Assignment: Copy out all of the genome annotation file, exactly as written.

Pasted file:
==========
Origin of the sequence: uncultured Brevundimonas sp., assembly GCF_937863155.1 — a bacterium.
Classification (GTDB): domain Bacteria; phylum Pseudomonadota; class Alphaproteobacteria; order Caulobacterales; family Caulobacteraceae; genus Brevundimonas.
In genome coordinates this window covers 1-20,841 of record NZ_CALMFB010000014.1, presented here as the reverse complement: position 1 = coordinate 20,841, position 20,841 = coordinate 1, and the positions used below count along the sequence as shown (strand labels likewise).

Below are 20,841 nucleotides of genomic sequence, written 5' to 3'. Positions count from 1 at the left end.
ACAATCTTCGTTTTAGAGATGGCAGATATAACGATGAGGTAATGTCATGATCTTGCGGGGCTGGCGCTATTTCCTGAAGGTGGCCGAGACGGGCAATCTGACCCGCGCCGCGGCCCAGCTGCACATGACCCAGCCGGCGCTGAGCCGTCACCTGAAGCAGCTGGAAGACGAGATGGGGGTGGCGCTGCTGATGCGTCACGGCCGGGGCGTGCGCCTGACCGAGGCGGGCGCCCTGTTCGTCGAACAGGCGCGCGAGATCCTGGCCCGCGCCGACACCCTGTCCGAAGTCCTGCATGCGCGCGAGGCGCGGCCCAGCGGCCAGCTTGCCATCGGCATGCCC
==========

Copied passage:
Origin of the sequence: uncultured Brevundimonas sp., assembly GCF_937863155.1 — a bacterium.
Classification (GTDB): domain Bacteria; phylum Pseudomonadota; class Alphaproteobacteria; order Caulobacterales; family Caulobacteraceae; genus Brevundimonas.
In genome coordinates this window covers 1-20,841 of record NZ_CALMFB010000014.1, presented here as the reverse complement: position 1 = coordinate 20,841, position 20,841 = coordinate 1, and the positions used below count along the sequence as shown (strand labels likewise).

Below are 20,841 nucleotides of genomic sequence, written 5' to 3'. Positions count from 1 at the left end.
ACAATCTTCGTTTTAGAGATGGCAGATATAACGATGAGGTAATGTCATGATCTTGCGGGGCTGGCGCTATTTCCTGAAGGTGGCCGAGACGGGCAATCTGACCCGCGCCGCGGCCCAGCTGCACATGACCCAGCCGGCGCTGAGCCGTCACCTGAAGCAGCTGGAAGACGAGATGGGGGTGGCGCTGCTGATGCGTCACGGCCGGGGCGTGCGCCTGACCGAGGCGGGCGCCCTGTTCGTCGAACAGGCGCGCGAGATCCTGGCCCGCGCCGACACCCTGTCCGAAGTCCTGCATGCGCGCGAGGCGCGGCCCAGCGGCCAGCTTGCCATCGGCATGCCC